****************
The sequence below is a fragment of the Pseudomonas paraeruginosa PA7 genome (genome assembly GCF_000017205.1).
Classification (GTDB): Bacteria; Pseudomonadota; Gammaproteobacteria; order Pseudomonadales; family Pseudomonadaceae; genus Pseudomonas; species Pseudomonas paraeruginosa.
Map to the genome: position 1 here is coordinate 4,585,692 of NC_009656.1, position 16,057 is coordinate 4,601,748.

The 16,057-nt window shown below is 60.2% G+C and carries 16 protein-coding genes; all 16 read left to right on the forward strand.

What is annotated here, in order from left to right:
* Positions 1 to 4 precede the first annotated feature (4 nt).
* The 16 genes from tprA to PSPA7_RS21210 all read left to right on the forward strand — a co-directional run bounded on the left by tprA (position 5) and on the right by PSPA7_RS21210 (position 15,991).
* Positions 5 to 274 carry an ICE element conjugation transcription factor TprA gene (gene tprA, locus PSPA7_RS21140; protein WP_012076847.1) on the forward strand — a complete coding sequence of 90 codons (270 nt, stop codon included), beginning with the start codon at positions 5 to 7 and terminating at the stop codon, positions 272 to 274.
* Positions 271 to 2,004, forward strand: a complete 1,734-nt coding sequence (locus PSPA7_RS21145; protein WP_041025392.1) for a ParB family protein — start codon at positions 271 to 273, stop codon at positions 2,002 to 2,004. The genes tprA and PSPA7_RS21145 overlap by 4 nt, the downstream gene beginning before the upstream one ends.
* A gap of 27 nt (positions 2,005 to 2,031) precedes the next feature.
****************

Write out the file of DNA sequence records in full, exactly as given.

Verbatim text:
The sequence below is a fragment of the Pseudomonas paraeruginosa PA7 genome (genome assembly GCF_000017205.1).
Classification (GTDB): Bacteria; Pseudomonadota; Gammaproteobacteria; order Pseudomonadales; family Pseudomonadaceae; genus Pseudomonas; species Pseudomonas paraeruginosa.
Map to the genome: position 1 here is coordinate 4,585,692 of NC_009656.1, position 16,057 is coordinate 4,601,748.

The 16,057-nt window shown below is 60.2% G+C and carries 16 protein-coding genes; all 16 read left to right on the forward strand.

What is annotated here, in order from left to right:
* Positions 1 to 4 precede the first annotated feature (4 nt).
* The 16 genes from tprA to PSPA7_RS21210 all read left to right on the forward strand — a co-directional run bounded on the left by tprA (position 5) and on the right by PSPA7_RS21210 (position 15,991).
* Positions 5 to 274 carry an ICE element conjugation transcription factor TprA gene (gene tprA, locus PSPA7_RS21140; protein WP_012076847.1) on the forward strand — a complete coding sequence of 90 codons (270 nt, stop codon included), beginning with the start codon at positions 5 to 7 and terminating at the stop codon, positions 272 to 274.
* Positions 271 to 2,004, forward strand: a complete 1,734-nt coding sequence (locus PSPA7_RS21145; protein WP_041025392.1) for a ParB family protein — start codon at positions 271 to 273, stop codon at positions 2,002 to 2,004. The genes tprA and PSPA7_RS21145 overlap by 4 nt, the downstream gene beginning before the upstream one ends.
* A gap of 27 nt (positions 2,005 to 2,031) precedes the next feature.